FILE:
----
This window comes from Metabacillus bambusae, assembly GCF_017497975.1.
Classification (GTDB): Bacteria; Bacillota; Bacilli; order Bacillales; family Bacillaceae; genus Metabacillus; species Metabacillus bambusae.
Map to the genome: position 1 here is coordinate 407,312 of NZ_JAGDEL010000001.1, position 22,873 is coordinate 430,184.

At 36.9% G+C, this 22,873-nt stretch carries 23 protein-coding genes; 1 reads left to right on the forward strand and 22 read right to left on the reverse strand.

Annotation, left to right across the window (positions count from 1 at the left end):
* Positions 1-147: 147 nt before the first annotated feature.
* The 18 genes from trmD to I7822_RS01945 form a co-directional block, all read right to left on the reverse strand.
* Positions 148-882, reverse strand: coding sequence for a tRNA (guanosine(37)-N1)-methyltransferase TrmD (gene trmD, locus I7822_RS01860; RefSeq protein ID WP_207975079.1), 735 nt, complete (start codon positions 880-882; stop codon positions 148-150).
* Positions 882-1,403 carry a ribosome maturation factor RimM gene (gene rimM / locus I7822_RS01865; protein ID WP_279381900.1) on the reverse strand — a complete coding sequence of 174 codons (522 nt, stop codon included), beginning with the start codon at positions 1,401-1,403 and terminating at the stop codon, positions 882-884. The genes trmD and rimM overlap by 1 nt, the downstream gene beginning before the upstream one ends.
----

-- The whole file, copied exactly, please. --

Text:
This window comes from Metabacillus bambusae, assembly GCF_017497975.1.
Classification (GTDB): Bacteria; Bacillota; Bacilli; order Bacillales; family Bacillaceae; genus Metabacillus; species Metabacillus bambusae.
Map to the genome: position 1 here is coordinate 407,312 of NZ_JAGDEL010000001.1, position 22,873 is coordinate 430,184.

At 36.9% G+C, this 22,873-nt stretch carries 23 protein-coding genes; 1 reads left to right on the forward strand and 22 read right to left on the reverse strand.

Annotation, left to right across the window (positions count from 1 at the left end):
* Positions 1-147: 147 nt before the first annotated feature.
* The 18 genes from trmD to I7822_RS01945 form a co-directional block, all read right to left on the reverse strand.
* Positions 148-882, reverse strand: coding sequence for a tRNA (guanosine(37)-N1)-methyltransferase TrmD (gene trmD, locus I7822_RS01860; RefSeq protein ID WP_207975079.1), 735 nt, complete (start codon positions 880-882; stop codon positions 148-150).
* Positions 882-1,403 carry a ribosome maturation factor RimM gene (gene rimM / locus I7822_RS01865; protein ID WP_279381900.1) on the reverse strand — a complete coding sequence of 174 codons (522 nt, stop codon included), beginning with the start codon at positions 1,401-1,403 and terminating at the stop codon, positions 882-884. The genes trmD and rimM overlap by 1 nt, the downstream gene beginning before the upstream one ends.